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Value of a Miroku Model VII .38 special revolver?
November 14, 2006 12:47 PM   Subscribe

Does anyone know the approximate value of and/or general information on a Miroku Model VII .38 Special revolver? Photos and more info inside.

A friend of mine has a .38 special revolver he's looking to get rid of. It belonged to his parents, was probably bought in Texas in the late 1970s, and was probably fired only once or twice. I tried to Google the model and such, but didn't come up with much. The box and manual identify it as a Miroku Model VII .38 special. Here are some photos for reference. Stamped on the barrel is ".38 caliber special", stamped near the trigger is '"Miroku" Firearms Mfg. Co.', stamped on the bottom of the butt is a serial number and "Japan".

I will be taking this to a gun store to get their opinion, but in the meantime, does anyone know anything about this gun? In particular, is this a case of OH NOES DO NOT SHOOT THAT COLLECTOR'S ITEM, or can I take it to the range and enjoy it? I'm hopefully buying this in order to shoot it, but I'd like to know if I'm making a big mistake if use this thing instead of selling it. Is there the equivalent of a Kelly Blue Book for guns?
posted by vorfeed to Sports, Hobbies, & Recreation (4 answers total)
 
I forgot to mention: it has a 3" barrel.
posted by vorfeed at 12:49 PM on November 14, 2006


I'm not familiar with that particular firearm, but there is a blue book of gun values, available at bluebookinc.com. They've got printed editions as well as online subscriptions; they're probably pricier than you want for just one query, though.

Cosmetically, your pictures look a lot like a Colt M1917 "police positive" revolver (the cylinder release in particular is quite distinctive). A search for those terms gets lots of hits. Here is one for sale with some good closeup pictures. From the similarity, I would hazard to guess that the Miroku is a copy of the Colt M1917.

The only other useful (and free) information I see is an ad on gunsamerica offering a Miroku revolver for sale. I don't know how old that ad is. It's advertising a different barrel length, but the picture in the ad looks to be the same barrel length as yours, so it may just be difference in measuring technique (i.e., whether or not the cylinder is included). The pertinent details from the ad are (verbatim from the ad, accuracy is unknown to me):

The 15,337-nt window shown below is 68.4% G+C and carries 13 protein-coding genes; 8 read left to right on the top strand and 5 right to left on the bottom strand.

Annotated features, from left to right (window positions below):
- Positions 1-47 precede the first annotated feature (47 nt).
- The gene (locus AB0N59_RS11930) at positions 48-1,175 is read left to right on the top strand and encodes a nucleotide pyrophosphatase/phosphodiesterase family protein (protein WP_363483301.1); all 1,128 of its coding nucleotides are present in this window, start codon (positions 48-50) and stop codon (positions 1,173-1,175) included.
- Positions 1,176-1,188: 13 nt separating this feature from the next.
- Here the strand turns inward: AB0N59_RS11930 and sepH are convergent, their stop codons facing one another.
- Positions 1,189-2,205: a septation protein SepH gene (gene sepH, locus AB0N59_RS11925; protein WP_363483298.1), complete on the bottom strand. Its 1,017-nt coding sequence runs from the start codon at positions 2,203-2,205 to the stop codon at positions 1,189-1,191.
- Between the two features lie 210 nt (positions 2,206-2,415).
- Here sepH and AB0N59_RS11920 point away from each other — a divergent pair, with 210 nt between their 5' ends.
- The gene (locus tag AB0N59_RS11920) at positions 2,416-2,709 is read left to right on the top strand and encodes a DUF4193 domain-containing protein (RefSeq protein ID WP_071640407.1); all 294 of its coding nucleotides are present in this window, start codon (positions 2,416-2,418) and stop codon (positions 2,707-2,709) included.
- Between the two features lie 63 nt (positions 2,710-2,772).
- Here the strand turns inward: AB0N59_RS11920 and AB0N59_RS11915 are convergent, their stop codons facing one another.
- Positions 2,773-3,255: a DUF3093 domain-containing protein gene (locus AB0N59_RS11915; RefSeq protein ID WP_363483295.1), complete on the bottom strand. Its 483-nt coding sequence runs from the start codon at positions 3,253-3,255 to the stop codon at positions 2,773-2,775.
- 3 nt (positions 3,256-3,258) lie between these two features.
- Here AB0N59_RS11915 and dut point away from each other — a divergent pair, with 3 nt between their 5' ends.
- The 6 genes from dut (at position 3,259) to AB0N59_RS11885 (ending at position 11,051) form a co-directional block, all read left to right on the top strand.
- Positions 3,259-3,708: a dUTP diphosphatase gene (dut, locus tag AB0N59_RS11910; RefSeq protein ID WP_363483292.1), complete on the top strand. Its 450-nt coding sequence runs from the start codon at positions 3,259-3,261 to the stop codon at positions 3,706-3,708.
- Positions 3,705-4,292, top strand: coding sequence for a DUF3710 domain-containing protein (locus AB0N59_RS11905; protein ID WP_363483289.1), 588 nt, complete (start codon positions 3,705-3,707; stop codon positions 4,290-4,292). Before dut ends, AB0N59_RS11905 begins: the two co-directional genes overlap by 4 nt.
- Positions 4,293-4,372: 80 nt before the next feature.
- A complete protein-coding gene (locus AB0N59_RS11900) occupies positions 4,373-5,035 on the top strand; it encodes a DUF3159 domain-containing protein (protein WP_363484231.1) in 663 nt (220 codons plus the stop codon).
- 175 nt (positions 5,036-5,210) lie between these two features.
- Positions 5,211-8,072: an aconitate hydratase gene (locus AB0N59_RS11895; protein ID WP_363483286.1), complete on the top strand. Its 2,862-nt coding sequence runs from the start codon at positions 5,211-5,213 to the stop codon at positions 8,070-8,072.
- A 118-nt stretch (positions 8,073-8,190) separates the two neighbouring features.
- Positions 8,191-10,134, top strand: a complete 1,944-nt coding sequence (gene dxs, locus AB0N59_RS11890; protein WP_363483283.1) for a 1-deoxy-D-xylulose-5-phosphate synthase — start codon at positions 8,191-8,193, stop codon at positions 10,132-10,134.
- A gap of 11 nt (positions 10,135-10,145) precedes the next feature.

RARE JAPANESE MIROKU REVOLVER IN 38 SP.THIS GUN IS IN NEAR MINT ORIGINAL CONDITION. 4" BARREL,CASE HARDENED TRIGGER AND HAMMER BEAUTIFUL BLUEING ON REST OF THE GUN.WOODEN GRIPS SHOW AGE, BUT NOT WEAR.NO BOX OR PAPERS. THIS IS AN EARLY SPECIMEN,(MODEL WAS MANUFACTURED UP TIL APROX. 1964)***VERY FEW OF THESE WERE IMPORTED TO THE U.S.*** BUYER PAYS OVERNIGHT UPS / INSURANCE TO YOUR LOCAL FFL DEALER. IF YOU HAVE ANY QUESTIONS OR WANT MORE PIX PLEASE EMAIL US.
posted by doorsnake at 1:41 PM on November 14, 2006


Absent any other interesting provenance (such as being owned by a famous person, or used famously), it's a good quality handgun made by a Japanese licensee of Browning, but nothing that would be termed "collectible." It's probably a perfectly serviceable and reliable revolver, intended for ordinary personal defense use. It is similar to popular revolvers by Smith & Wesson and Colt, and handguns of this type were standard issue side arms in most American police departments through the 1970's. But today, most police departments have moved to semi-automatic weapons in higher calibre, for increased knockdown power and faster reloading.

The .38 calibre ammunition this revolver takes is readily available, and fairly economical as centerfire ammunition goes. Standard loads are considered low pressure cartridges by today's standards, and should fire in the weapon with little recoil, making it good for target shooting.

The weapon appears to have common wooden grips, and factory blued finish, neither of which adds any considerable value, as would horn grips or a nickel plated finish, but the gun seems, from the photos, in good condition. I would estimate the private sale value of this weapon at something between $175 and $200, depending on condition. Dealers would probably offer $125 to $150, and sell for from $175 to $225.
posted by paulsc at 1:52 PM on November 14, 2006


Looks like I'll be shooting it, then. Thanks!
posted by vorfeed at 7:41 PM on November 14, 2006


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